1. For many authors, language is a tool that locates/projects thought into objects within prohibitive prose or verse forms--prosody, for example, is at the same time restrictive and permissive. The great artists know when to be restricted or to take liberties. We--as artists and readers alike--analyze and interpret the placeholder for thought more often than the thing itself. Only a few authors seek to explore the object itself in language itself: letting it be; letting it function. I think of Stein immediately--moving away from studies of character that marked 19th C writing to studies of the composition of compositions and portraits. Zukofsky, of course. Williams, I think. And he was shamed by Stevens for this attempt to wander; Stevens who was so tied to the form of obsessive attachment thought projects onto image-objects during the laboring of imagination to produce lasting symbols to its own greatness, so tied to IT that he must necessarily rule his own discourse; be ruled in other words. (Not that I don't admire Stevens, folks.) And possibly we are all tied to the sound of our own voices, but we do not need to be tied to the object of our thoughts. We can be projective, I think, in this regard. Enter the field to see what we see and leave having seen what we saw, and prepared to better enter the next field.
        1. What is style but delusional belief?
        2. What is it but Nothing Special?
    3. I hear something in your "note" that is not "in it"--the reading of it. Its function is a deliberate step away from the machine and co-operation that the tradition demands from many of us.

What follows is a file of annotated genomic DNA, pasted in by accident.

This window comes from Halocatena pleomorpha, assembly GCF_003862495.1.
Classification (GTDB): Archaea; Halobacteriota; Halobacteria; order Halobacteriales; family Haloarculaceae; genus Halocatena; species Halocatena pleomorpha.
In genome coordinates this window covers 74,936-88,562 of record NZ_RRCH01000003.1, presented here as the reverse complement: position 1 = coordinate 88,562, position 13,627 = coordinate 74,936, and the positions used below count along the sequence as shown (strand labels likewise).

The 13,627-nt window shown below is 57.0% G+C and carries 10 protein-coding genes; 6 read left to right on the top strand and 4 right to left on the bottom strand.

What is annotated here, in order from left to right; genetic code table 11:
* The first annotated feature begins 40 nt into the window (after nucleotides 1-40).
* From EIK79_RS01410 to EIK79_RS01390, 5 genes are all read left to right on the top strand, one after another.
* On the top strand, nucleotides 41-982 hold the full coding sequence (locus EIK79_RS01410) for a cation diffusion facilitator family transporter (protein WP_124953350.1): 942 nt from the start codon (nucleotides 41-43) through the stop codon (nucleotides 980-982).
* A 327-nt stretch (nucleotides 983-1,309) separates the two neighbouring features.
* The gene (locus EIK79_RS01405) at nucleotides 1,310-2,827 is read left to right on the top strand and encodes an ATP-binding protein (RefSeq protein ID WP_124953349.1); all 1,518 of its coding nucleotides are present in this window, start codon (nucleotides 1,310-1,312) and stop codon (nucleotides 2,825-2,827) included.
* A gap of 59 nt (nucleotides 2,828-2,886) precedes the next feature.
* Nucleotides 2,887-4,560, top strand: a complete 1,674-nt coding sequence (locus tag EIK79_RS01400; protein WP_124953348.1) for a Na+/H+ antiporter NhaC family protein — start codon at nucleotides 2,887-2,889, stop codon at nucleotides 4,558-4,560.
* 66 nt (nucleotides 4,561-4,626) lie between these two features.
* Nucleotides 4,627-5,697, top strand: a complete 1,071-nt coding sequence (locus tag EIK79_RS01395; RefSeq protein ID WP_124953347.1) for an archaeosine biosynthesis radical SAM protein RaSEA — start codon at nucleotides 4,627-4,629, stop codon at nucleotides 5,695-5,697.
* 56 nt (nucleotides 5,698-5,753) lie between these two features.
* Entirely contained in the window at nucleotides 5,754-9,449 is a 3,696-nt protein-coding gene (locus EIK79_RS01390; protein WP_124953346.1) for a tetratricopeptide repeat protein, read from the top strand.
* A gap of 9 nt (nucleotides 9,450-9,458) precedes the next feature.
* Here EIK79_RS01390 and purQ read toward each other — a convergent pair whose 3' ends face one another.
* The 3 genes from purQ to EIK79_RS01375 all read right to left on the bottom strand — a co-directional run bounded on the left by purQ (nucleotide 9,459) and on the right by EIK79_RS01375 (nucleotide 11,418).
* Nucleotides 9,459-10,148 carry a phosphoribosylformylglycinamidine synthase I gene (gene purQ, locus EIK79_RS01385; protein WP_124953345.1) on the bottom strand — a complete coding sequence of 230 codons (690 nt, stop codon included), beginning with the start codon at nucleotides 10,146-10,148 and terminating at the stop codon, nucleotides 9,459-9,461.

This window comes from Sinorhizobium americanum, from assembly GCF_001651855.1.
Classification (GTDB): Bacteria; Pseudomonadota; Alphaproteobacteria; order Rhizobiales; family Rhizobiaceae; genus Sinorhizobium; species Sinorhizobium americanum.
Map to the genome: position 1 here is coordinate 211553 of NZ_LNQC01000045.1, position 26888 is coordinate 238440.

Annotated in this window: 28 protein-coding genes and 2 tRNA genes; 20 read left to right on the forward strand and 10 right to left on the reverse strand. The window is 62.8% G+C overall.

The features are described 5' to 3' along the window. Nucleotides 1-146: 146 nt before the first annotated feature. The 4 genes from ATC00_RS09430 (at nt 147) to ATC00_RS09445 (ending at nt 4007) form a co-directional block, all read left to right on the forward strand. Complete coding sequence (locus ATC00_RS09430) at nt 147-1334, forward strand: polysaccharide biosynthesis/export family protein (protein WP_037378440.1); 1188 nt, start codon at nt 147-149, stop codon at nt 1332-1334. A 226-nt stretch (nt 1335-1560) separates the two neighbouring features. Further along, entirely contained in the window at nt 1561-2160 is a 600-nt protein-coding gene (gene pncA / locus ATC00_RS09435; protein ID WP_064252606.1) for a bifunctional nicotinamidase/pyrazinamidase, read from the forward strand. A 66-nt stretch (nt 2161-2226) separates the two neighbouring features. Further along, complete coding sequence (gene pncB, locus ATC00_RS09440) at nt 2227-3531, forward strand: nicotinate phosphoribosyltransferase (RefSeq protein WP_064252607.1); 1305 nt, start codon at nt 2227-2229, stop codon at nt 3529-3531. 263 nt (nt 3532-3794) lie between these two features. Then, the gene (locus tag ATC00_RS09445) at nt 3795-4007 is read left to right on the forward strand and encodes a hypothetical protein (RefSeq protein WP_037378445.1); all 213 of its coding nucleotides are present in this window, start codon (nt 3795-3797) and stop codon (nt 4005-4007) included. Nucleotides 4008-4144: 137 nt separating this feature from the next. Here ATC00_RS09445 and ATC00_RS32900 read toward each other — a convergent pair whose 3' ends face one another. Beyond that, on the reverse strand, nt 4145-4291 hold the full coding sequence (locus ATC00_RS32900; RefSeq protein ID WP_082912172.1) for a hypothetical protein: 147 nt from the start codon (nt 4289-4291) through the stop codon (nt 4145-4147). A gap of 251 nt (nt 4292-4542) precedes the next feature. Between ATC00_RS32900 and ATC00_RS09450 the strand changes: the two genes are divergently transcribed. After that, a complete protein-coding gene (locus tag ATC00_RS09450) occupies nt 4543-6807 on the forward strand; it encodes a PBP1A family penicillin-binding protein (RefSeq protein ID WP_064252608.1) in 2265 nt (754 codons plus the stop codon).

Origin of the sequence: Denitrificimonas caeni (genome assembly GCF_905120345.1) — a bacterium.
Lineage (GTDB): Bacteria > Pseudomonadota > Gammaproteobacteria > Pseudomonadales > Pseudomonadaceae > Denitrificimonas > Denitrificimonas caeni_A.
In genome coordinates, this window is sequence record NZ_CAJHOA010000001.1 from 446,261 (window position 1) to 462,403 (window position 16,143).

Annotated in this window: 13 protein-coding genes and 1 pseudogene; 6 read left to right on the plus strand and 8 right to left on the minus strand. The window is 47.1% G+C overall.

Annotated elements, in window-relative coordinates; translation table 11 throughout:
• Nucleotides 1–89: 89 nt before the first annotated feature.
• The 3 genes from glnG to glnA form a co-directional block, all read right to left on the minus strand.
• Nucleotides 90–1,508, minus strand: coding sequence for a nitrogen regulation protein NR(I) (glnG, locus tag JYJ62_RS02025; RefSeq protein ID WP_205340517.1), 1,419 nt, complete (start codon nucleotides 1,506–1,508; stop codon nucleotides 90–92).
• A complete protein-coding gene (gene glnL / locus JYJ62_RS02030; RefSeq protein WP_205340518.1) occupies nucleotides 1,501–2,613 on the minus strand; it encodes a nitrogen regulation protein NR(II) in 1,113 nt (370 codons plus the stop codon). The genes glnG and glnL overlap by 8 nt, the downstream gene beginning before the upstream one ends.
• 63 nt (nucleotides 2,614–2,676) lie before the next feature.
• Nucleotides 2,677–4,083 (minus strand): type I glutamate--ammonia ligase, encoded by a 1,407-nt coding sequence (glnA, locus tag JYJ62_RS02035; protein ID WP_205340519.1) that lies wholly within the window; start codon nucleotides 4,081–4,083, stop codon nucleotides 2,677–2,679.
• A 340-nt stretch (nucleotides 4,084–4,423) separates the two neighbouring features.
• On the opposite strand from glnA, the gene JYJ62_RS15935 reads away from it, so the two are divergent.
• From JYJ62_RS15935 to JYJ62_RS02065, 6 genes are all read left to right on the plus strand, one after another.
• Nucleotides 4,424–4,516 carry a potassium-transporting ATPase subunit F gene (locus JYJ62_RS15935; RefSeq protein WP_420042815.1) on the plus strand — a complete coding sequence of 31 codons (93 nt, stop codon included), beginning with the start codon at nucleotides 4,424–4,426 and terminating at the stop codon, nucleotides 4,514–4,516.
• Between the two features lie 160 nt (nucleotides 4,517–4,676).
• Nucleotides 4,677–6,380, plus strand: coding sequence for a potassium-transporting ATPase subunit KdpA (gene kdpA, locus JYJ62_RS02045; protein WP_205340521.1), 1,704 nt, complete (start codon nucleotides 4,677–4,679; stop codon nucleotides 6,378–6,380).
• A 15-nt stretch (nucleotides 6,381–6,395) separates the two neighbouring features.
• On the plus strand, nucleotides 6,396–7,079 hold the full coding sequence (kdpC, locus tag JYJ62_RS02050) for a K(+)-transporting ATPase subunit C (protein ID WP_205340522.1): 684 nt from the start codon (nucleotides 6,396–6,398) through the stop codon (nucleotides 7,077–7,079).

1. For Emersom, the poet is the one who has the ability to observe from the outermost circle at this moment, the ability to circumference our moment, and observe what is there to be observed.
      2. But Emerson beguiled the gift, its charity.
    4. Also, in the hearing: a playful chorus celebrating Thought while seeking refuge from its horrific self-appearance...maybe a celebration of the return of the repressed. What better to take back than our projected thoughts; and by so doing, exorcise the habit thought demands. Let experience build rather than erode. Let singularity of perspective communicate positively rather than refine and define negatively. Then, language becomes what language can become--human language, poetic language, a pleasing sound that means something to those who hear it because they wish to listen.
  3. In the syllogism I have inferred from your three-fold use of thought, the conclusion might be:
    1. The final thought of language is the freedom from thought.